The questions flood in… Why do we do church the way we do? Why do we take communion? Why do we need a sermon? Why do we all sit in pews or face the front or have microphones? Can we ask questions? Can we talk back? For what purpose do we stand when we sing and sit down when we are done… on cue? Why is it that some people clap their hands and some people put them in their pockets? Why do we pass around an offering plate? How is it that we have come to be this way?
Many of us will have very different answers to all of these questions and so many other questions as well. We know why we do what we do and we feel there are quite good reasons for doing so. Many of our rituals and customs work very well for us, as we have grown up with them and find comfort in knowing that it will be the same, or similar, next week.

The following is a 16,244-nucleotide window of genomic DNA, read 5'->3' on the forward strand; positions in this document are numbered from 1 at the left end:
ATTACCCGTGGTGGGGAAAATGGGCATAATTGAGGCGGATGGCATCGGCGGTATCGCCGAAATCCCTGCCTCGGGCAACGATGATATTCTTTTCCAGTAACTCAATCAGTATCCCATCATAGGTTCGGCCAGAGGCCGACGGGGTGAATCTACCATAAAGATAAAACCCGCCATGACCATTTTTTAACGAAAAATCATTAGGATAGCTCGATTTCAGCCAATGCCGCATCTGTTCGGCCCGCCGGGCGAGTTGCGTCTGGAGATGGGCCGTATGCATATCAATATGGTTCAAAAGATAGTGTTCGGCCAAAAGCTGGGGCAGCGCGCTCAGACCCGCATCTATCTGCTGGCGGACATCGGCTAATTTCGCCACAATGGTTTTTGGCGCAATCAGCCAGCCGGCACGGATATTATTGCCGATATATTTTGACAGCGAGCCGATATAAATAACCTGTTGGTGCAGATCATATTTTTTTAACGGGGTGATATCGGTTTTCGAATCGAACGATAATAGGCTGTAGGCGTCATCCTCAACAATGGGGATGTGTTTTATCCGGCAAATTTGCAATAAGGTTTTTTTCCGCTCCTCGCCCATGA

But for a person on the outside, looking in… a person who has not grown up in the church, and in fact, would rather have nothing to do with “church,” these practices and rituals are like an alien planet. “How could I fit there?” one might ask. “Why would I even think twice about going to a place that does all these things that are so removed from my normal life?” I must say I tend to agree.
Before any of you think that I am suggesting throwing out these things that many hold dear, relax… Traditional church works for many and that is good. An increasing number of people though, are finding that it does not work. Let’s face it… the culture is moving faster than we are. Some of us are called to think creatively about how we might jump ahead and meet people where they are.
Our Sunday evening Gathering will be discussing, questioning, and wondering together some of these many questions. I’ll also be blogging regularly around these questions as well. I hope that we might, together find a way to be intentional about ALL that we do together and have reasons for doing what we do. If we don’t, why do them?